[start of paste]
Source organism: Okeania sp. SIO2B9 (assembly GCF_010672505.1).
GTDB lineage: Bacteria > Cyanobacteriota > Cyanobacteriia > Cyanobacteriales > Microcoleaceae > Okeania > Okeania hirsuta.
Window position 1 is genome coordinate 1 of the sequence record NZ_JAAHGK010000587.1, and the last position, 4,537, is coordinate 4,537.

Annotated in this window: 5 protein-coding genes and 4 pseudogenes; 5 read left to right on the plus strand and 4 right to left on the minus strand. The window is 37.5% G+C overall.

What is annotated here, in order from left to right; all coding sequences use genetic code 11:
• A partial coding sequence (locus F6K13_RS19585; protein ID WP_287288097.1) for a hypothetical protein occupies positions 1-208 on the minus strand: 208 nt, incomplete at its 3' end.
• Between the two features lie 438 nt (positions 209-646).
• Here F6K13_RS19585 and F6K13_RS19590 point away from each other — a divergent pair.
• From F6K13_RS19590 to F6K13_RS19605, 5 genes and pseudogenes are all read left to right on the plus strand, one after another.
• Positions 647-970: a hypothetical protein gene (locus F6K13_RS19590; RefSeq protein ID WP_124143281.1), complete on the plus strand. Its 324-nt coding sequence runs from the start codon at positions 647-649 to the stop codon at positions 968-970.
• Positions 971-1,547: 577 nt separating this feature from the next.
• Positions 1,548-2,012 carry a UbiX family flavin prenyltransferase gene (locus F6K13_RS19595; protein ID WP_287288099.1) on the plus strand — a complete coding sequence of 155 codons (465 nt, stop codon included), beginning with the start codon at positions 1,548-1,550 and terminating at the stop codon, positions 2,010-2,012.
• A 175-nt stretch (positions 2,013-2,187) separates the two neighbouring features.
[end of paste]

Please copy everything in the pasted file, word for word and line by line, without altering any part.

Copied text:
Source organism: Okeania sp. SIO2B9 (assembly GCF_010672505.1).
GTDB lineage: Bacteria > Cyanobacteriota > Cyanobacteriia > Cyanobacteriales > Microcoleaceae > Okeania > Okeania hirsuta.
Window position 1 is genome coordinate 1 of the sequence record NZ_JAAHGK010000587.1, and the last position, 4,537, is coordinate 4,537.

Annotated in this window: 5 protein-coding genes and 4 pseudogenes; 5 read left to right on the plus strand and 4 right to left on the minus strand. The window is 37.5% G+C overall.

What is annotated here, in order from left to right; all coding sequences use genetic code 11:
• A partial coding sequence (locus F6K13_RS19585; protein ID WP_287288097.1) for a hypothetical protein occupies positions 1-208 on the minus strand: 208 nt, incomplete at its 3' end.
• Between the two features lie 438 nt (positions 209-646).
• Here F6K13_RS19585 and F6K13_RS19590 point away from each other — a divergent pair.
• From F6K13_RS19590 to F6K13_RS19605, 5 genes and pseudogenes are all read left to right on the plus strand, one after another.
• Positions 647-970: a hypothetical protein gene (locus F6K13_RS19590; RefSeq protein ID WP_124143281.1), complete on the plus strand. Its 324-nt coding sequence runs from the start codon at positions 647-649 to the stop codon at positions 968-970.
• Positions 971-1,547: 577 nt separating this feature from the next.
• Positions 1,548-2,012 carry a UbiX family flavin prenyltransferase gene (locus F6K13_RS19595; protein ID WP_287288099.1) on the plus strand — a complete coding sequence of 155 codons (465 nt, stop codon included), beginning with the start codon at positions 1,548-1,550 and terminating at the stop codon, positions 2,010-2,012.
• A 175-nt stretch (positions 2,013-2,187) separates the two neighbouring features.